Again, surgical debridement was needed along with a course of antibiotics.
So, if you’re bitten by a koala, the chances are, you will need treatment for a Lonepinella infection.
This will always involve cleaning the wound and a course of antibiotics, but the area may also need debridement to stop the infection from spreading.
You’re likely to experience pain, discoloration, swelling, or a rash near the bite wound, and depending on how far the infection spreads, you may also start to feel unwell and develop a fever.
What To Do If A Koala Bites You
If a koala bites you, the first thing to do is try your best not to panic. Disengage from the koala as quickly and calmly as possible.
If you’re struggling to do so and there are other people nearby, call for help.
Once you have stopped the koala from biting you, you’ll need to figure out the quickest way to get medical attention.
This may mean having someone drive you to the nearest emergency department (please don’t attempt to drive yourself as you may start to experience symptoms of shock or malaise) or calling an ambulance.
If you’re at a wildlife park, for example, there is likely to be a medical facility close by where you can receive immediate first aid before being transported to the emergency department.
If the koala has managed to bite off any part of your body (this would be an extremely unlikely occurrence), wrap the body part in clean tissue paper and put it on ice in a plastic bag.
Take it with you to the hospital.
Once you are at the hospital, you will receive emergency treatment for the wound itself and the Lonepinella infection.
The wound will be cleaned and you’ll be given antibiotics.
Depending on the severity of the wound and the progression of the infection, you may also need debridement and you might need to stay in hospital for monitoring until the wound shows signs of improvement and your symptoms have eased.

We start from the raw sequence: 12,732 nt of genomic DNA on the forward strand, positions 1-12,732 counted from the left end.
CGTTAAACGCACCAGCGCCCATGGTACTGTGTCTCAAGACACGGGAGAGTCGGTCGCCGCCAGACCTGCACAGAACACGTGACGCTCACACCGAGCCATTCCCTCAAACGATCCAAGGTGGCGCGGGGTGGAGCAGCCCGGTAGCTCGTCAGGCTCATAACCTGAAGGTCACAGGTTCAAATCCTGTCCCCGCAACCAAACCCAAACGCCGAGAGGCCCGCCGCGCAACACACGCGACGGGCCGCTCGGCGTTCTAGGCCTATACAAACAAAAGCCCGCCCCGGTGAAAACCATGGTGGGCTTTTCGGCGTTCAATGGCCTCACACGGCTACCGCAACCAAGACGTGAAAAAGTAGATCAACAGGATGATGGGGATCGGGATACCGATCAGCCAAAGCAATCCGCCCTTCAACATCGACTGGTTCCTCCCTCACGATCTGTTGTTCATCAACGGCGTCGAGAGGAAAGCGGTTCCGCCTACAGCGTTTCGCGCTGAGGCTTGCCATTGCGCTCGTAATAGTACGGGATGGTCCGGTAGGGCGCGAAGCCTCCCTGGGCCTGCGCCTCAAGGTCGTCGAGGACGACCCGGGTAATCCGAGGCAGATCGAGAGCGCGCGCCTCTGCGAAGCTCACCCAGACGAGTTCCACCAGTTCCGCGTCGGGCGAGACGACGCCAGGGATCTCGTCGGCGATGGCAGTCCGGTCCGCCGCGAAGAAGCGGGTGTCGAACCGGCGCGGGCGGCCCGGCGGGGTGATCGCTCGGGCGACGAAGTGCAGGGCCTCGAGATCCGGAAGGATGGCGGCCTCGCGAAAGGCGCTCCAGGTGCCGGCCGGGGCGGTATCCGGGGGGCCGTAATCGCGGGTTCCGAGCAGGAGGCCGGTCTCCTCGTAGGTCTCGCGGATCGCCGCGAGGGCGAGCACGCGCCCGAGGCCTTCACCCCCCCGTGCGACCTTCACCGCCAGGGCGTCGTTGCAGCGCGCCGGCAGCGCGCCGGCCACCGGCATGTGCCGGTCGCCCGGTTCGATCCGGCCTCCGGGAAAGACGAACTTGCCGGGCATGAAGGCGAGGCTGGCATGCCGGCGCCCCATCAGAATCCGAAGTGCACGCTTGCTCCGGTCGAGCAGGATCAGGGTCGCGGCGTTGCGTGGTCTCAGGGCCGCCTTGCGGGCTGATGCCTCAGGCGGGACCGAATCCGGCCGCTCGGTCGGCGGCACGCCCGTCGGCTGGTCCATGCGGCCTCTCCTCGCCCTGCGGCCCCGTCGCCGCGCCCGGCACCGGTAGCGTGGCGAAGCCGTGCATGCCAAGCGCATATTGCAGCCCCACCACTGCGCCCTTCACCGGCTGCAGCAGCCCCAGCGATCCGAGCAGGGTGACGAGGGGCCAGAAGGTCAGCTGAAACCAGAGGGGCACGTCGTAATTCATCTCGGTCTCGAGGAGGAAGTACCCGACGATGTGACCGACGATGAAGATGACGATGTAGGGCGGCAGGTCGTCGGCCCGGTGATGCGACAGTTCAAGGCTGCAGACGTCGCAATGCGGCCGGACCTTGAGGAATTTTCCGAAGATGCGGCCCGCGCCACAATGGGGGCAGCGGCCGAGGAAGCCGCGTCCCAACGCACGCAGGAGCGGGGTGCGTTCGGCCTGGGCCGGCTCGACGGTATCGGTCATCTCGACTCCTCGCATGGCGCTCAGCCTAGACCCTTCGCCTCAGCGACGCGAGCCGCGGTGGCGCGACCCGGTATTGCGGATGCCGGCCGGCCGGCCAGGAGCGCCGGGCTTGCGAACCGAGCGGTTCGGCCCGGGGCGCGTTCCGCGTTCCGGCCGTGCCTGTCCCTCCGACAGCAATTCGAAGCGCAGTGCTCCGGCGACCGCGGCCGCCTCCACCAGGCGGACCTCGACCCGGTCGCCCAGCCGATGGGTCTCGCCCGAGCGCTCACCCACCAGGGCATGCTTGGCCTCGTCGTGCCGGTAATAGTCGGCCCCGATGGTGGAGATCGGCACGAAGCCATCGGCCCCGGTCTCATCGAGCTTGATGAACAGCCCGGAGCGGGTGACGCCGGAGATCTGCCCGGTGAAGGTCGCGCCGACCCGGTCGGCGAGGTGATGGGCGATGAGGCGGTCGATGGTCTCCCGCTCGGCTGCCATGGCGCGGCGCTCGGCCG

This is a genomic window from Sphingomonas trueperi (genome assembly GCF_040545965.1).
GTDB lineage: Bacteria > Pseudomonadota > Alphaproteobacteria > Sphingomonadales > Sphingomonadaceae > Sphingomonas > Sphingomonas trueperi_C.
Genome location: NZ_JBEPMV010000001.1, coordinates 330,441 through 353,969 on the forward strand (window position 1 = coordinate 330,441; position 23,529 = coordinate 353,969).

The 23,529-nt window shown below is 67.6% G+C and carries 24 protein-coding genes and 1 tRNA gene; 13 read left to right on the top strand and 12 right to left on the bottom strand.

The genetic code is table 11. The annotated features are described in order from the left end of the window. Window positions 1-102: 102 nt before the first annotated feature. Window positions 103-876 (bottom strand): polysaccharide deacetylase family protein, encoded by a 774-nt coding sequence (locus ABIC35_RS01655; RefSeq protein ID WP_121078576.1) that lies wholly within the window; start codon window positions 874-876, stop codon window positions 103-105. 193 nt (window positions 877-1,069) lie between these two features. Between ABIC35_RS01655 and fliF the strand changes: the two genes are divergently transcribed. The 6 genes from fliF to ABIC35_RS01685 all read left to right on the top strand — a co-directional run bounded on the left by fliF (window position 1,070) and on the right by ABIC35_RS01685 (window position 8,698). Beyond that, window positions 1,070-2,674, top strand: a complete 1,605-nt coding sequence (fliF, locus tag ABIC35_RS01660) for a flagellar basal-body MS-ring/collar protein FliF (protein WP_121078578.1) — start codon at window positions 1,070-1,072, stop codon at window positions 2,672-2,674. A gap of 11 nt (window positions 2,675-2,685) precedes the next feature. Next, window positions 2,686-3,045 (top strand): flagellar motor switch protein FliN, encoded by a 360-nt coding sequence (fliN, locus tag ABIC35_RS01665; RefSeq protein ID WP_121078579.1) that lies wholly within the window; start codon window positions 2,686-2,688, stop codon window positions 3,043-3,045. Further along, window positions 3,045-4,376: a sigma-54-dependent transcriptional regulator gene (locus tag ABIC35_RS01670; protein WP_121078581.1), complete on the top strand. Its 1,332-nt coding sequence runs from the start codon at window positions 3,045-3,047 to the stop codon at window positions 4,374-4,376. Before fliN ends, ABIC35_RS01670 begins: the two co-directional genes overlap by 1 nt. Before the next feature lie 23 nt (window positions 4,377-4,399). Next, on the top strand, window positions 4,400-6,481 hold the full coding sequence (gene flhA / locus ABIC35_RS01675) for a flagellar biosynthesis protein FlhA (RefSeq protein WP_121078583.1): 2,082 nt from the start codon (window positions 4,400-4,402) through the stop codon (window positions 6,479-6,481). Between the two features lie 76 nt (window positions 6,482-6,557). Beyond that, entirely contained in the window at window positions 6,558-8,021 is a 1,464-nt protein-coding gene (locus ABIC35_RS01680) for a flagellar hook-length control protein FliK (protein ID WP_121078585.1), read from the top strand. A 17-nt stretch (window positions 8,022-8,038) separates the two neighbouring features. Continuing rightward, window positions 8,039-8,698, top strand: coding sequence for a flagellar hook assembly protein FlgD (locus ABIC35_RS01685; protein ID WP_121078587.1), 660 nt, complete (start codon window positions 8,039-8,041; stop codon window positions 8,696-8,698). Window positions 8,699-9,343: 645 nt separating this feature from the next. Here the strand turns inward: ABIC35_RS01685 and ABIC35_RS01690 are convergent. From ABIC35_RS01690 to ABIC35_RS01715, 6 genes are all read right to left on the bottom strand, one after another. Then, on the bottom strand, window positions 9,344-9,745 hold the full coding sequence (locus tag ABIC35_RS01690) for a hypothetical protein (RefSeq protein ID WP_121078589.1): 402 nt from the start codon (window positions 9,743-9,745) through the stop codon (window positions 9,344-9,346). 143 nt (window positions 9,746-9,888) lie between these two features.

It is essential to take all antibiotics as prescribed until the course is terminated, and you must seek treatment at the earliest opportunity to stop the infection from spreading.
How To Avoid Being Bitten By A Koala
There are wildlife sanctuaries where you can hold and interact with koalas while being supervised by trained wildlife handlers.
Outside of these situations, we would always recommend avoiding direct contact with koalas to minimize your chances of being bitten.
Do not approach koalas with loud noises, violent gestures, or any body language that might signify aggression.
If you come across a koala in the wild, stay quiet and calm and observe it from a distance.
Koalas generally only bite if provoked, so if you don’t frighten or manhandle a koala, the chances of you getting bitten are extremely slim.
Koalas are not aggressive animals, but you certainly don’t want to get bitten by one!
Koala bites can transmit Lonepinella bacteria, leading to a serious infection which must be treated promptly with antibiotics and, potentially, debridement.
If you are bitten by a koala, you should head to your nearest emergency room by the safest possible means as soon as you can.
Remember, koala bites are rare, and these animals only bite when they feel threatened, so if you treat koalas with caution and respect, you shouldn’t have to worry about getting bitten or developing a Lonepinella infection anytime soon.
- Where Can Kids Adopt Wolf Pups? - 2023-03-21
- Is It Legal To Hunt Wolves In Michigan? - 2023-03-17
- How To Protect The US Wolf Population - 2023-03-17